White diamonds are renowned for their glamour and versatility. They portray a special luminance as rays of light shimmer on its surface and melt the hearts of its admirers. This unique quality tran…
White diamonds are renowned for their glamour and versatility. They portray a special luminance as rays of light shimmer on their surface and melt the hearts of their admirers. This unique quality transcends into an inexplicable and timeless attraction from different people globally. As such, they have adorned several uses over time as both ornamental and ceremonial components of society.
However, despite their matchless beauty, the diamond selection process can be daunting and painful for prospecting clients.
As a buyer, I’d think that the primary questions running through your mind are how do I select the perfect diamond? What are the best features to look out for to make the best of my budget? How do I avoid being ripped off? Where can I find the best diamond dealer that understands my needs and can facilitate my process?
And yes, I know that despite the wide range of information on the internet, many of the articles available present information in jargon, creating even more confusion around the diamond selection process.
Does this description match your challenge?
Well, here’s what you should do and look out for.
Guiding Properties for Diamond Selection
Firstly, it is imperative to understand that while research into diamonds and other gemstones is conducted by various institutions globally, the standard grading you should know and follow is that offered by the gemological Institute of America or GIA. Through their research, we earn the prominent 4Cs of the diamond selection and grading. These are a diamond’s Clarity, Colour, Cut, and Carats.
Knowledge of the 4Cs coupled with an understanding of your needs and requirements will make the selection process smoother. However, they are not the only factors for consideration. We’ll discuss the extra factors in time. Now, let’s familiarize ourselves with the 4Cs and how they impact your decision.
As a definitive guide on how to select a white diamond, it is only fitting, to begin with, color. In this case, color refers to how clear a diamond is, with properties ranging from colorless to toned.
Specifically, white diamonds are graded on a color scale starting at D, being completely colorless; E-F which are nearly colorless but color flaws are distinguishable by a qualified gemmologist; G-H where color differences can be noticed when compared against a better quality diamond all the way to grade N-Z where the color of the diamond is noticeable to your naked eye.
When weighing color against price, it would be okay to choose categories E-F which are relatively cheaper than category D, while being indistinguishable from them. How a diamond is cut also influences the kind you select.
Diamonds are cut with high precision to ensure their value is maintained. Cuts also affect the diamond’s general appearance, in terms of shape and form, where the arising surfaces influence its reflectivity or interaction with light. The more facets a diamond has, the more reflective it will be. As more of the allure of a diamond stems from how it glitters, the cuts become a critical component of the selection process.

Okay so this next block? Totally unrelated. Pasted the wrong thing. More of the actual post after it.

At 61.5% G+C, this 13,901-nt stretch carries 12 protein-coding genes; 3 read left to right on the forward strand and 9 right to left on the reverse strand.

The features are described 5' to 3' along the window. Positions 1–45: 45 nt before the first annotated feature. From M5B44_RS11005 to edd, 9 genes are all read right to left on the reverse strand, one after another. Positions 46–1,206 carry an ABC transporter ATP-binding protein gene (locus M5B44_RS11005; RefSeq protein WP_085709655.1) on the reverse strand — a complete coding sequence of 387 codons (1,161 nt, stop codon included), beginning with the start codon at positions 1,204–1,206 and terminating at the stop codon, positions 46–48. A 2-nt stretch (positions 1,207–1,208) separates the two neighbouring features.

The most prominent type of cut is the round brilliant cut. Over the years, this type of cut has been used for engagement rings hence its popularity among social circles. However, there are other types such as the princess cut for engagement rings, the cushion cut which offers a unique novel antique feel, and the oval cut.
The selection of the type of cut depends on individual preferences for shape.
Overall, the clarity of a diamond references the presence or absence of inclusions (flaws arising from the formation of the diamond or from poor cutting). When buying a diamond, ensuring high clarity is of the essence to ensure higher quality. A trained gemologist is able to assess a diamond’s clarity based on the position of occurrence of blemishes, their relative sizes, and observable characteristics. However, you can achieve near similar accuracy by paying attention to the Gemological Institute of America’s categories of diamonds based on the inclusions or blemishes. These have been systematically organized into six distinct groups.
From their diamond clarity scale, a buyer should opt for flawless or near-flawless diamonds as they have no imperfections on their surface. These are however relatively expensive hence the choice to opt for diamonds in either the very very small inclusions (VVS1 or VVS2) categories. As the flaws are only visible under magnification, these are a better alternative for some buyers due to the cost-saving effect.
Often, people confuse the term carat to mean the diamond’s size. In truth, the carat is the unit of measurement for the weight of gems. Cross-referencing carat as a unit of weight to the British system, 1 carat is equal to approximately 0.2 grams. Only, when measuring diamonds, the carats are allocated based on a point system such that the size of a diamond doesn’t necessarily imply an increase in weight.
For a prospecting buyer, understanding that size doesn’t mean more carats could be a useful tool for getting the desired size at a lower cost. The decision on type should include a clear consideration of the other Cs as well.
As mentioned, while the 4Cs are critical to choosing a white diamond, they are not the only considerations that ought to be put in place or considered.